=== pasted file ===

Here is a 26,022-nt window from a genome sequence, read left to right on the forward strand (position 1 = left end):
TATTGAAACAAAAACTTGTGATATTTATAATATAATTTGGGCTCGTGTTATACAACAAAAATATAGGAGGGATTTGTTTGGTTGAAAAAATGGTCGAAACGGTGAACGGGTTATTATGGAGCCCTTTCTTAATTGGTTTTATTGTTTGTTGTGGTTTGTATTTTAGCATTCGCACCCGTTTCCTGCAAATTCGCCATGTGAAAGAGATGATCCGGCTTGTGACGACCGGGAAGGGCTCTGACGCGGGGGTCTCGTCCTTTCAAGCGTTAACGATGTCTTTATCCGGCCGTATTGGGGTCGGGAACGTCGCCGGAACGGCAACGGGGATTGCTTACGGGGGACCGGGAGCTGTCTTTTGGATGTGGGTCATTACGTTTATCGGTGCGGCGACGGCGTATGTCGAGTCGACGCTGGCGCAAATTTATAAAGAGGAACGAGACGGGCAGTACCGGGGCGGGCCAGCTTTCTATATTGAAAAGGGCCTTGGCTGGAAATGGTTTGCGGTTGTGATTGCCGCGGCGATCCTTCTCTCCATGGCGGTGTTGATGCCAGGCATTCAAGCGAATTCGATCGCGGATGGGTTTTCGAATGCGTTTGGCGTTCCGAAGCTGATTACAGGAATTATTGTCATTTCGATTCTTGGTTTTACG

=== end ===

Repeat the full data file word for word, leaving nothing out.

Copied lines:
Here is a 26,022-nt window from a genome sequence, read left to right on the forward strand (position 1 = left end):
TATTGAAACAAAAACTTGTGATATTTATAATATAATTTGGGCTCGTGTTATACAACAAAAATATAGGAGGGATTTGTTTGGTTGAAAAAATGGTCGAAACGGTGAACGGGTTATTATGGAGCCCTTTCTTAATTGGTTTTATTGTTTGTTGTGGTTTGTATTTTAGCATTCGCACCCGTTTCCTGCAAATTCGCCATGTGAAAGAGATGATCCGGCTTGTGACGACCGGGAAGGGCTCTGACGCGGGGGTCTCGTCCTTTCAAGCGTTAACGATGTCTTTATCCGGCCGTATTGGGGTCGGGAACGTCGCCGGAACGGCAACGGGGATTGCTTACGGGGGACCGGGAGCTGTCTTTTGGATGTGGGTCATTACGTTTATCGGTGCGGCGACGGCGTATGTCGAGTCGACGCTGGCGCAAATTTATAAAGAGGAACGAGACGGGCAGTACCGGGGCGGGCCAGCTTTCTATATTGAAAAGGGCCTTGGCTGGAAATGGTTTGCGGTTGTGATTGCCGCGGCGATCCTTCTCTCCATGGCGGTGTTGATGCCAGGCATTCAAGCGAATTCGATCGCGGATGGGTTTTCGAATGCGTTTGGCGTTCCGAAGCTGATTACAGGAATTATTGTCATTTCGATTCTTGGTTTTACG